While collecting links for this issue, I found an article bearing the impressive title “New Research Refutes Myth of Pure Scandinavian Race.” (http://tinyurl.com/3z9sg2 )
Well, I thought, that’s a real firecracker to toss into our readers’ laps!
Scientist Linea Melchoir delivers the message we’re supposed to get: "All of our ancestors, no matter when they arrived have contributed to our history and the development of our lifestyle. Indeed, Danish identity is more a definition of where one is physically located and lives today than a question of our past history - since we're all originally African in origin. That we ended up in
Okay, now we get it: A single Arab in a Danish cemetery, plus a relatively mobile population, now means that our “past history” doesn’t matter. And since Danish identity depends on “where one is physically located today,” all those new “Danes” from
The one that really gets me is the old canard about how “we’re all originally African in origin.” It’s possible that she didn’t really say that, or didn’t say it quite the way it was reported. Goodness knows, reporters have been known to stretch things to get the story their editors want, and maybe I should be kinder to Ms. Melchoir. But let’s take the quote at face value: That an anthropologist can toss out such a sophomoric cliché tells me one of two things: (1) She’s really ignorant and/or superficial, or (2) she wants to keep her job in a field where only certain attitudes and opinions are tolerated.
We are not Africans. In recent month, AFA Update has reported on studies showing that human evolution accelerated greatly when our (very) distant ancestors left
But there’s more. The news account gushes that “there was as much genetic variation in their remains as one would expect to find in individuals of the present day. The research team also found DNA from a man, whose genetic characteristics indicate a man of Arabian origin.”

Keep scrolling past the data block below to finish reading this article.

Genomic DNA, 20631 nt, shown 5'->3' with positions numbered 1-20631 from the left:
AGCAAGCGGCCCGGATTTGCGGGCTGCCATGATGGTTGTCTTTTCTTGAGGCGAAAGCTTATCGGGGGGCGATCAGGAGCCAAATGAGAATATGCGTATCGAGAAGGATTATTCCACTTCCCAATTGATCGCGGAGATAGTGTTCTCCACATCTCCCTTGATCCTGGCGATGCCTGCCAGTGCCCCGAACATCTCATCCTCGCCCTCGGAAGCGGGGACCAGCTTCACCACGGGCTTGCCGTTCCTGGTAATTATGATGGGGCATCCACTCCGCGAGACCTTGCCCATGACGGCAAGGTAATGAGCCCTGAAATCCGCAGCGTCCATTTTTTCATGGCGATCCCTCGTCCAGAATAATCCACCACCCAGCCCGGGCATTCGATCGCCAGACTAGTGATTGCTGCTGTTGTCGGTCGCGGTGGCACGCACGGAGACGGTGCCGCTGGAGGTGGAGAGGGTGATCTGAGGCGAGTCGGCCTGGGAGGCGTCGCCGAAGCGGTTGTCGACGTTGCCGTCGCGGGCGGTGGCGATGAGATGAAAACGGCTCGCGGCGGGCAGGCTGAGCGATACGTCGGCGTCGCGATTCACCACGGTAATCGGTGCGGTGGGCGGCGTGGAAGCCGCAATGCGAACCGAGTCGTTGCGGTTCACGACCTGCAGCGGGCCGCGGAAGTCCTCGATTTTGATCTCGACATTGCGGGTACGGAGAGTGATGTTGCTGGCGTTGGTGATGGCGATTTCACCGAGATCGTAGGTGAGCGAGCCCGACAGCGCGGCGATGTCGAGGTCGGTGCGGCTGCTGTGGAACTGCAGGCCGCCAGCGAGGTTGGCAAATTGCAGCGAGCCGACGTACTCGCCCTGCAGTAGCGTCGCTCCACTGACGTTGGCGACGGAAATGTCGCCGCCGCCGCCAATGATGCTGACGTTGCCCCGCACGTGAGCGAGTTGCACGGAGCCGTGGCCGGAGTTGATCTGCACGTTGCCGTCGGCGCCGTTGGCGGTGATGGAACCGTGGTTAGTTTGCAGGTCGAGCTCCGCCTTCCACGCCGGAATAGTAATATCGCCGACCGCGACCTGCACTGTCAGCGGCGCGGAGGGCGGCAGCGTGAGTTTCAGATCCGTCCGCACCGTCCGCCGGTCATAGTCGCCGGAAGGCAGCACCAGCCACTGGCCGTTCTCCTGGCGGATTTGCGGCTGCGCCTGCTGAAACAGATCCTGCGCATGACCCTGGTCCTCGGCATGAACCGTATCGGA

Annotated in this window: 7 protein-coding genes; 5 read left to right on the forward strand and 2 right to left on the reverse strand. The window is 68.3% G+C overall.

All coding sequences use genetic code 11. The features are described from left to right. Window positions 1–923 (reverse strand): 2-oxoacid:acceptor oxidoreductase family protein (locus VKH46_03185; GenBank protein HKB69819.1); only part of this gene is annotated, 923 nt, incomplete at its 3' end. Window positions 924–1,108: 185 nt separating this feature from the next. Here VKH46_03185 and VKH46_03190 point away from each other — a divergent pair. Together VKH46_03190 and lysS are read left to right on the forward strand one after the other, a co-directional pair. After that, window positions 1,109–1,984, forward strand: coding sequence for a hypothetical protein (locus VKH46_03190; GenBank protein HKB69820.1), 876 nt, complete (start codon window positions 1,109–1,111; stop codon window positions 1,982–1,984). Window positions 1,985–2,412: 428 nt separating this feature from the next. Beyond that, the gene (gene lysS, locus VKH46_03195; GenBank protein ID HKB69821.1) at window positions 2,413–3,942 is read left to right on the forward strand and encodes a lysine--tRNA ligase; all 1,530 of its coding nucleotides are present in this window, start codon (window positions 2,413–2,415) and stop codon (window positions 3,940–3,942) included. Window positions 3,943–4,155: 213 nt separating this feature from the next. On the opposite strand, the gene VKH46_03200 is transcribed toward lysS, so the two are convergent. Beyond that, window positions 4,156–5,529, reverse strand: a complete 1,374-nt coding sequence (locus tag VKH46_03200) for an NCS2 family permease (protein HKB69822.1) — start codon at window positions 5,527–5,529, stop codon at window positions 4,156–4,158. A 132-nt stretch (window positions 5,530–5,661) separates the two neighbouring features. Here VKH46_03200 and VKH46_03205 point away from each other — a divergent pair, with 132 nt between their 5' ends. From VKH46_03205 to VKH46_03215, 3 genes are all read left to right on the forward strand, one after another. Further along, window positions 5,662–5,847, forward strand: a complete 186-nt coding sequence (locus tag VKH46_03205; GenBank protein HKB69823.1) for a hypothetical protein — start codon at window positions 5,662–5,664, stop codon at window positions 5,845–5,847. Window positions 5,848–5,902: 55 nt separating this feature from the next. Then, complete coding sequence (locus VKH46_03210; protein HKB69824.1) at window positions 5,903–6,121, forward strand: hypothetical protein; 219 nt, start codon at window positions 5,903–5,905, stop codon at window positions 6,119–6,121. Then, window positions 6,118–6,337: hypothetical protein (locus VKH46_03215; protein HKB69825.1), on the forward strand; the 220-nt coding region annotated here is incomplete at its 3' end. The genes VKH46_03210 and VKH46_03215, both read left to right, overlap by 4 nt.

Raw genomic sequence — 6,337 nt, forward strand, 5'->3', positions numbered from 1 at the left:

Note the juxtaposition and its implications: Humans, who of course are very diverse today, were just as diverse in ancient times. Arabs in the Iron Age, Arabs in the twenty-first century, it’s all good.
So, just how diverse are modern Europeans?
In The Seven Daughters of Eve, Brian Sykes concluded that at least eighty percent of the European genetic makeup goes all the way back to the hunter-gatherers who inhabited the continent during Paleolithic times. Nicholas Wade, in Before the Dawn, tells us that 78 percent of the male ancestors and 87 percent of the female ancestors of the average modern European belonged to this earliest stock (These figures would probably be much higher if they focused on Northern Europe rather than the continent as a whole). A study by Loring Brace and others in 2005 revealed that modern-day European faces reflect their ancestors all the way back to the Stone Age. So, to say that Iron Age Danes showed as much genetic diversity as their modern-day counterparts is just to say…well, that they weren’t very diverse. Science Daily leaves you with just the opposite impression, however.
Actually, aside from Dr. Melchoir’s silly statement, there’s no indication that the study contains any of the things Science Daily claims it does. Reading the abstract (see the link at the end of my rant), I found no claim that there was a large influx of genes from outside
Some writers and scholars have an agenda - to deny that those of us who are of Germanic descent are a distinct people, one of the related peoples making up the Greater Family of Europe. We will not desist in countering their propaganda.
http://tinyurl.com/3f9z6p - link to the abstract